Equipotent Subanesthetic Concentrations of Sevoflurane and Xenon Preventing Cold-stimulated Vocalization of Neonatal Rats

Hannah Gill, Marianne Thoresen, Sarah Bishop, Elisa Smit, Xun Liu, Lars Walloe, John Dingley

Research output: Contribution to journalArticle (Academic Journal)peer-review

2 Citations (Scopus)

Abstract

BACKGROUND:: The effects of inhaled anesthetics on the developing brain are studied using neonatal rodents exposed to fractions of minimum alveolar concentration (to avoid cardiorespiratory compromise). However, these fractions cannot be assumed to be equipotent. Xenon's anesthetic and neuroprotective properties warrant investigation in these models. Therefore, equipotent, subanesthetic concentrations of inhaled anesthetics are needed.

METHODS:: Forty-eight Wistar rats (Charles River Laboratories, Kent, United Kingdom) on postnatal day 9 were randomized to eight concentrations of inhaled anesthetics: isoflurane, sevoflurane, or xenon. Exposure was closely monitored in individual metal-based chambers resting on a 35°C mat to maintain normothermia. A 25°C mat was used to stimulate vocalization and a sound recording made (1 min, 1 to 100 kHz). Rectal temperature or partial pressure of carbon dioxide and pH of mixed arteriovenous blood were measured immediately after the exposure. Concentration-response models were constructed using logistic regression (dependent variable: vocalization and explanatory variable: concentration). The effects of all other explanatory variables were assessed by inserting them individually into the model.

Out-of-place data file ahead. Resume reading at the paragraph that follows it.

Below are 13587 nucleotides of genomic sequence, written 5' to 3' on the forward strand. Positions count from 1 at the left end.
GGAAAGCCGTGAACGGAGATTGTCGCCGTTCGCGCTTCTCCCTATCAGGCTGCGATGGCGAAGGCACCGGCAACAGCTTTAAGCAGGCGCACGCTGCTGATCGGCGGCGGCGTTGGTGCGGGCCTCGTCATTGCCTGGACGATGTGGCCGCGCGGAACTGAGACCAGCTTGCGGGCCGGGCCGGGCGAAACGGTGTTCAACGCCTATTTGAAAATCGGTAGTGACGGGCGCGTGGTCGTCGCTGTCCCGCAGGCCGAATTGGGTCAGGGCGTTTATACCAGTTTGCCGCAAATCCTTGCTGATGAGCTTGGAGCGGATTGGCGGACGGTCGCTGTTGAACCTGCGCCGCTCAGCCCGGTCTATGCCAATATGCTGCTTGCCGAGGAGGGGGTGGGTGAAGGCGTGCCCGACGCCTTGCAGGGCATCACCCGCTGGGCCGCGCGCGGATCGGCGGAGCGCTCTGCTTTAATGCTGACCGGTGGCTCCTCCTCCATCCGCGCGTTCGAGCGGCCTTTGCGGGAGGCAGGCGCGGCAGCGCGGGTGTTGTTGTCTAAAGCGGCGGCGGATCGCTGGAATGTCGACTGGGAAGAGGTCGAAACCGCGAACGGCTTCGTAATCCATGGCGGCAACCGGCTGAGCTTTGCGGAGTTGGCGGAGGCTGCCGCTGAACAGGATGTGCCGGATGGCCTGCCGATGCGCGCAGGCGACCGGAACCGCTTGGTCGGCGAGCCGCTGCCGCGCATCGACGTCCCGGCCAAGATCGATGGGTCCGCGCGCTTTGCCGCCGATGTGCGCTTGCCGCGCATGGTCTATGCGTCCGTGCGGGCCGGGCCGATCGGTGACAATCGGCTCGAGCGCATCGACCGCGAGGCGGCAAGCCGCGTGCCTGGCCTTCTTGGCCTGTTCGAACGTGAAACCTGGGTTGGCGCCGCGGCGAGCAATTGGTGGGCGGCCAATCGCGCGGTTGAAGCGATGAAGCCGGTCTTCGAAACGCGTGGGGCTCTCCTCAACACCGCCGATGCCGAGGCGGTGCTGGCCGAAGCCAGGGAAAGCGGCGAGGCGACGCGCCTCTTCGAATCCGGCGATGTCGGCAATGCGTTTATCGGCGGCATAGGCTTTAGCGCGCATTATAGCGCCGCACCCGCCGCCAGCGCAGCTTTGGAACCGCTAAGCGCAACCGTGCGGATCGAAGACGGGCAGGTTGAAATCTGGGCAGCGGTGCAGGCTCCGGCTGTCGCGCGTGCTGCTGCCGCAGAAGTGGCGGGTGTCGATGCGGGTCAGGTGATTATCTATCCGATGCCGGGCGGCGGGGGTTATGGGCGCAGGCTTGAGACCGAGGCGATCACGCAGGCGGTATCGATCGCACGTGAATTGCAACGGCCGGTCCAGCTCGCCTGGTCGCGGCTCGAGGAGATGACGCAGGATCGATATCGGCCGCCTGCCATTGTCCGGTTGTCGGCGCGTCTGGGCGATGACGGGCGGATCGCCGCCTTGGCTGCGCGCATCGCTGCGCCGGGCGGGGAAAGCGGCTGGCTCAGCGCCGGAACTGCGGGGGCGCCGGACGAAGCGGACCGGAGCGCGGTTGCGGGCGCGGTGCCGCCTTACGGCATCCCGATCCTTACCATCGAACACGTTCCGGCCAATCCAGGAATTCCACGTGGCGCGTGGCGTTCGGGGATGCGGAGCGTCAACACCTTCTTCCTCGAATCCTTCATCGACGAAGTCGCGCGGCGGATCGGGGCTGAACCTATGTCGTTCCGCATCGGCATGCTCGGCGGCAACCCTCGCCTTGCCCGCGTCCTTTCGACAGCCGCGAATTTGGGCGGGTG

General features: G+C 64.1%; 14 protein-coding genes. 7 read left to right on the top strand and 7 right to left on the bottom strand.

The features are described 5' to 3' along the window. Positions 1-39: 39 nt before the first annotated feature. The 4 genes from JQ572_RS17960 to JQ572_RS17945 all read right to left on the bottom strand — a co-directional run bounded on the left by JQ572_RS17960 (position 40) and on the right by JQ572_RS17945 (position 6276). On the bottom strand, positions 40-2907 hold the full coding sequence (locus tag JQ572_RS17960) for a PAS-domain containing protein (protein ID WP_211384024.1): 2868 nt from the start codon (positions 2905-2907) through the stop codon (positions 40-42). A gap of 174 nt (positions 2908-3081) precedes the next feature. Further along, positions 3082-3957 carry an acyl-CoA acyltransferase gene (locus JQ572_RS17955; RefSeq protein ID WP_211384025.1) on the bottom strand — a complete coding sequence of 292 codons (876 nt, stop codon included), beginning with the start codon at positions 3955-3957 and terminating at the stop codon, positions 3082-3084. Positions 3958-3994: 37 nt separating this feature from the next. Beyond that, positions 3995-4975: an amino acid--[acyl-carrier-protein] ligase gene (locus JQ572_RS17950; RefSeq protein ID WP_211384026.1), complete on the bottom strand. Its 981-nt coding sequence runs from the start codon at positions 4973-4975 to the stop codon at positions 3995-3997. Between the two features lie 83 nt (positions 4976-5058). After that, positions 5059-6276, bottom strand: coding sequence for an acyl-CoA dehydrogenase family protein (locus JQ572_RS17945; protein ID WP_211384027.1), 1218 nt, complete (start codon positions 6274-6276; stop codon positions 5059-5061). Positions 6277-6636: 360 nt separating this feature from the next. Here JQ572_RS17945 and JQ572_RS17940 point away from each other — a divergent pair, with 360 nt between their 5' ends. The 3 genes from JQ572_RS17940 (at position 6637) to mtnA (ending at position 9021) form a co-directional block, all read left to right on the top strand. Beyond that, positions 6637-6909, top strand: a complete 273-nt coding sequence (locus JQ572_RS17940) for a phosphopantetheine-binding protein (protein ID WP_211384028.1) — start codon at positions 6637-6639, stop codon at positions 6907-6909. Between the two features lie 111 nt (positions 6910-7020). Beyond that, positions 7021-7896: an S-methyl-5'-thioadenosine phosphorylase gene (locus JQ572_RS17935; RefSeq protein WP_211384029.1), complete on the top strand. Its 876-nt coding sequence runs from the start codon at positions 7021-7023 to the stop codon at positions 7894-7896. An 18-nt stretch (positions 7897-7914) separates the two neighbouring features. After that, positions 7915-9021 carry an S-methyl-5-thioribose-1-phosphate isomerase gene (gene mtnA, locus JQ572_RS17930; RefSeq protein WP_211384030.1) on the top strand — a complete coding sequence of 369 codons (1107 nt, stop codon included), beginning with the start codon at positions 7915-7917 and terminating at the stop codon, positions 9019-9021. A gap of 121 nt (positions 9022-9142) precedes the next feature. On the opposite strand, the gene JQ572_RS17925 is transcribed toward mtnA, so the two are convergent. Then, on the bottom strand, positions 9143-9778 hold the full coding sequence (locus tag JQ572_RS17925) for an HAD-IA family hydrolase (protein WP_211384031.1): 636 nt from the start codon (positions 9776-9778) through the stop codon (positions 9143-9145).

RESULTS:: The effective inhaled concentrations preventing cold-stimulated vocalization in 50 and 95% of neonatal rats (EiC50 and EiC95) on postnatal day 9 were 0.46 and 0.89% sevoflurane and 20.15 and 34.81% xenon, respectively. The effect on the EiC50 of all other explanatory variables, including duration, was minimal. Stability of EiC50 isoflurane was not achieved over three durations (40, 80, and 120 min exposure). Partial pressure of carbon dioxide and pH in mixed arteriovenous blood appeared normal.

CONCLUSIONS:: The authors report equipotent subanesthetic concentrations of sevoflurane and xenon in neonatal rats with preserved cardiopulmonary function. This may be useful in designing neonatal rodent models of anesthesia.

Original languageEnglish
JournalAnesthesiology
DOIs
Publication statusPublished - 3 Sep 2014

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